Facebook is reportedly considering changing the makeup of its proposed Libra currency so it will accept a variety of coins, including those of central banks around the world that have voiced opposition to the project and even started working on coins of their own, according to a report by Bloomberg.
The coin was meant to be a single worldwide digital currency, made especially for the 1.7 million unbanked people around the world, allowing them to send money anywhere at little or zero cost to them.
Many central banks and countries around the world opposed the idea as Facebook traveled it around and promoted it. Some said they didn’t trust Facebook’s ability to oversee a currency when it had run into so many issues managing its own data. Other concerns included that the currency could be used for illicit purposes, like money laundering.
The new slant would mean that Libra would become a sort of payments network, and it would be able to include coins issued by other currencies or countries. There’s apparently a plan to reintroduce Libra with the changes.
David Marcus, Facebook executive and Libra co-founder, recently said the network wouldn’t preclude projects by central banks.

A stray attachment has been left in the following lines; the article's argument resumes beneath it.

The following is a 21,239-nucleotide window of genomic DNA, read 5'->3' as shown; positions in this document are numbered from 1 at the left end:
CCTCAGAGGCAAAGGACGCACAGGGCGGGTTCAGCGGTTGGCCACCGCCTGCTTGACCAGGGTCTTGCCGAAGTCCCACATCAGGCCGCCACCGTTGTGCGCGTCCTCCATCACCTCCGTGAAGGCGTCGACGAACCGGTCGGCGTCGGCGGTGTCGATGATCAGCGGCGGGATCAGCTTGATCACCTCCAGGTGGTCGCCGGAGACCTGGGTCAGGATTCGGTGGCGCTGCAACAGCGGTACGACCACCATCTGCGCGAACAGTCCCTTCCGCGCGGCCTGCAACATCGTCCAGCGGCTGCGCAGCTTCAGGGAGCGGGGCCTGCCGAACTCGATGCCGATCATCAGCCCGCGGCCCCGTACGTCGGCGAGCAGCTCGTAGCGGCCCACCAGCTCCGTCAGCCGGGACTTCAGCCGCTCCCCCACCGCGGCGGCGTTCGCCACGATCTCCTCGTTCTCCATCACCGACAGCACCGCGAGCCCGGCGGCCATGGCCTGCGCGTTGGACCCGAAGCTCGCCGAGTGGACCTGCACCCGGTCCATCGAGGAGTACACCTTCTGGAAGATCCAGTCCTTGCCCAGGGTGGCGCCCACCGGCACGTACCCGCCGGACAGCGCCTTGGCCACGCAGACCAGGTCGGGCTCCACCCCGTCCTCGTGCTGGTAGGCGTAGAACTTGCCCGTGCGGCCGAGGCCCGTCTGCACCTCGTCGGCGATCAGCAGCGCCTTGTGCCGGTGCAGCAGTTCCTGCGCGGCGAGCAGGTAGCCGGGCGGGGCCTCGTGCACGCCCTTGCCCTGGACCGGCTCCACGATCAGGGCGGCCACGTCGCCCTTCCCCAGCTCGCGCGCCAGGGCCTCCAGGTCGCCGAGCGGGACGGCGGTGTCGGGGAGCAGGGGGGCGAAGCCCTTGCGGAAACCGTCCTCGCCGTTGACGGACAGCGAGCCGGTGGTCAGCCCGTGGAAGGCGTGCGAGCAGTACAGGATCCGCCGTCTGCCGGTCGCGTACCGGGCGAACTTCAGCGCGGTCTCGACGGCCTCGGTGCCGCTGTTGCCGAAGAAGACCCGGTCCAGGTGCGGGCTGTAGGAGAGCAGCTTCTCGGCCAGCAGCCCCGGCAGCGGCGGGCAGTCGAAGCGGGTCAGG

“I want to really make that distinction between the network and the assets that are running on top of the network, which I think could be issued by many different entities whether it’s central banks or the private sector,” Marcus said, about how it would potentially host several different coins.
Jennifer Campbell is the founder of Tagomi, one of the Libra Association’s newest members. She said the coin is part of the strategy, but being a payments network comes first.
“We think there’s a lot of momentum building,” she said. Libra “is definitely first and foremost a payment system. Within that there’s definitely also a coin that’s part of that strategy. But it’s first and foremost a payment network.”